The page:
Experts warn far too many children are being given sleeping tablets with unknown side effects as parents desire the ‘perfect’ child.
The so-called ‘sleep hormone’ melatonin is naturally produced by the body at night-time and is authorised as a prescription for adults over the age of 55 who are suffering from insomnia.
Yet an exponential rise in the number of children under 14 being hospitalised with sleep disorders over the past decade has led to concerns that some children are being prescribed the hormone ‘off label’ – using drugs in an unauthorised disease or age group.
Experts are worried melatonin is being used by parents in a quest for ‘perfect’ children, reports Daily Mail.
Short-term complications of melatonin drugs include headaches, nausea, dizziness and drowsiness. In the long term, animal studies suggest the drugs can have a negative impact on a user’s hormones.
NHS prescription data does not specify child ages, however, melatonin use has increased ten-fold among under-55s in the past decade, with GPs and nurses reporting overuse in children.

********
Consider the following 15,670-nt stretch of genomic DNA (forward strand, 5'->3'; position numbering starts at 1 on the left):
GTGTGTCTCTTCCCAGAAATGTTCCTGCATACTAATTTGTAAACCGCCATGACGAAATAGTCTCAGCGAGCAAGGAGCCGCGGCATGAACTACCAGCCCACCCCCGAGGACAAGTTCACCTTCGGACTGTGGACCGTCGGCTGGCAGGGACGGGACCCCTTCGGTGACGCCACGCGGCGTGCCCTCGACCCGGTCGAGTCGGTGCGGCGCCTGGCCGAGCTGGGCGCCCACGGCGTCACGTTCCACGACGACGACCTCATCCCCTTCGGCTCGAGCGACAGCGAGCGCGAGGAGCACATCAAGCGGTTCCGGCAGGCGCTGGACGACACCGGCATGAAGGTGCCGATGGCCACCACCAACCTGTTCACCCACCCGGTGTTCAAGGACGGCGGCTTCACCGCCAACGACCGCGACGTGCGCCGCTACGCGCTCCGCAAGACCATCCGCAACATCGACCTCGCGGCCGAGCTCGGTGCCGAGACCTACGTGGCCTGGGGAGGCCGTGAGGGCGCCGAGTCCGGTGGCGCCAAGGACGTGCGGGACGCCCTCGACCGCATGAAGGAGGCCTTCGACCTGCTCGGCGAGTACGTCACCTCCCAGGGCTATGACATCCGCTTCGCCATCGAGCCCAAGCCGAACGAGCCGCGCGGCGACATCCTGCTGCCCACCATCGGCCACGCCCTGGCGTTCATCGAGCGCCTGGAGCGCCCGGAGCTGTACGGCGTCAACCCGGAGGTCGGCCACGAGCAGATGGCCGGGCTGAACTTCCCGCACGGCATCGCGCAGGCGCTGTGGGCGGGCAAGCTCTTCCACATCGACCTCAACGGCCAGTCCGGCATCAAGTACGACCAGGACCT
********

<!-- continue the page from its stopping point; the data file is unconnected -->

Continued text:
Dr Neil Stanley, an independent sleep expert and former director of sleep research at the University of Surrey, said: ‘Unless a child has a diagnosed condition such as autism that has been scientifically proven to be helped by melatonin, there is no medical rationale for a child to be given it.
‘For non-autistic children it is a fashionable treatment for parents wanting “perfect” children,’ The Guardian reported.
Autistic children often fail to produce adequate amounts of melatonin on their own.
Vicki Dawson, founder of the NHS Doncaster-funded the Children’s Sleep Charity said: “Sometimes there is a place for it [melatonin]. We work closely with paediatricians and there are times when we will say we think it is helpful but only for short periods of time. My concern is some children are on it as a long-term solution. I have worked with kids on it six or seven years.”
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